|US8557902||Aug 12, 2011||Oct 15, 2013||Exxonmobil Chemical Patents Inc.||Functionalizable synthetic hydrocarbon fluids and integrated method for production thereof|
|US8598394 *||Jun 30, 2008||Dec 3, 2013||Exxonmobil Chemical Patents Inc.||Manufacture of low viscosity poly alpha-olefins|
|US20060211581 *||Jan 24, 2006||Sep 21, 2006||Bullock Charles L Jr||Blend comprising group III and group IV basestocks|
|US20070078070 *||Aug 7, 2006||Apr 5, 2007||Shirazi Fahimeh P||Blend comprising group II and group IV basestocks|
|US20070225533 *||Mar 24, 2006||Sep 27, 2007||Kramer Anatoly I||High viscosity polyalphaolefins based on 1-hexene, 1-dodecene and 1-tetradecene|
|US20070225534 *||Mar 24, 2006||Sep 27, 2007||Goze Maria C B||Low viscosity PAO based on 1-tetradecene|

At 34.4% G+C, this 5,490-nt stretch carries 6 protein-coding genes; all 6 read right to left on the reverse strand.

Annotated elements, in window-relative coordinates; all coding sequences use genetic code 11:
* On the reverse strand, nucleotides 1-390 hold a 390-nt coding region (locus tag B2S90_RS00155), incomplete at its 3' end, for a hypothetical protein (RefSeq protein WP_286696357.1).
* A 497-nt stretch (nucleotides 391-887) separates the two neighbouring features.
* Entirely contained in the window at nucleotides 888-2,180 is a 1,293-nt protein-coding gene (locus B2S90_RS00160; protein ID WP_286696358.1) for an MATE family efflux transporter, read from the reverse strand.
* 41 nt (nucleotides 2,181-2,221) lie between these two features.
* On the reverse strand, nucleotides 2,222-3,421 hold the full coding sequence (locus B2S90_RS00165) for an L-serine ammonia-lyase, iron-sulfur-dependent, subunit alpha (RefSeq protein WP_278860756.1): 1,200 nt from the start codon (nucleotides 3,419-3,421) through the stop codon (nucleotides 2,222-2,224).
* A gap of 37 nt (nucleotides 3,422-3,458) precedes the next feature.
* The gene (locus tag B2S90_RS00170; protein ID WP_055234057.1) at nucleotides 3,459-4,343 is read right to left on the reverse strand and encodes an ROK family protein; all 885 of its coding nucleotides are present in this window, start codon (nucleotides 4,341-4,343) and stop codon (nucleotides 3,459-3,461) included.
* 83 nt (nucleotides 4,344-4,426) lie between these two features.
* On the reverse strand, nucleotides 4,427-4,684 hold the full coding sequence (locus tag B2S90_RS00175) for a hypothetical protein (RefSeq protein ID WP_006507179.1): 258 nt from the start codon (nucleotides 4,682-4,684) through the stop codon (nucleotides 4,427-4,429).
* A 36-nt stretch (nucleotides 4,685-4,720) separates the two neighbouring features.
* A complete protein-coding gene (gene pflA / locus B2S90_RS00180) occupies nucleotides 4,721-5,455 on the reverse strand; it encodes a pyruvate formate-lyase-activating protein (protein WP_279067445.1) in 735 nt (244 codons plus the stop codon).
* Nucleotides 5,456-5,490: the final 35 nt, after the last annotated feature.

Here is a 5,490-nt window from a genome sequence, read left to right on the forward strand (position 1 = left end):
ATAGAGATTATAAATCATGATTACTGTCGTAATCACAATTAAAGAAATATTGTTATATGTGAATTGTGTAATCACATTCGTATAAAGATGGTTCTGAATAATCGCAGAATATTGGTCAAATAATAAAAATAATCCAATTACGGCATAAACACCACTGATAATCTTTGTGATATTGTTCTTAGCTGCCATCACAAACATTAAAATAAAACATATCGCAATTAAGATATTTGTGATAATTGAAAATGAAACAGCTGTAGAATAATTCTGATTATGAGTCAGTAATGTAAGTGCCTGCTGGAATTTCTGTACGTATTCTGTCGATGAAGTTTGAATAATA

|US20070225535 *||Mar 24, 2006||Sep 27, 2007||Norman Yang||Low viscosity polyalphapolefin based on 1-decene and 1-dodecene|
|US20090326296 *||Jun 30, 2008||Dec 31, 2009||Maria Caridad Brillantes Goze||Manufacture of Low Viscosity Poly Alpha-Olefins|
|US20100160506 *||Dec 17, 2009||Jun 24, 2010||Margaret May-Som Wu||Production of synthetic hydrocarbon fluids, plasticizers and synthetic lubricant base stocks from renewable feedstocks|
|US20110137091 *||Nov 8, 2010||Jun 9, 2011||Norman Yang||Manufacture of Oligomers from Nonene|
|U.S. Classification||585/525, 585/521, 585/329|
|International Classification||C10G45/00, C10N30/00, C10M111/06, C10M109/02, C10N20/00, C10M107/10, C10N40/25, C10M105/04, C10N70/00, C10N60/02, C10M111/04, C10G50/00, C10G69/12, C10M107/12, C10N30/02, C10M177/00, C10G50/02|
|Cooperative Classification||C10M107/12, C10G50/02, C10G2300/302, C10M111/04, C10G2300/1088, C10G50/00, C10M111/06, C10M109/02, C10G2300/304, C10G2300/1062, C10N2260/02, C10G2400/10, C10M2205/0285, C08F8/04, C10M107/10|
|European Classification||C08F8/04, C10G50/00, C10M107/10, C10M107/12, C10M111/06, C10M111/04, C10M109/02, C10G50/02|
|Feb 24, 2009||FPAY||Fee payment|
Year of fee payment: 4
|Feb 25, 2013||FPAY||Fee payment|
Year of fee payment: 8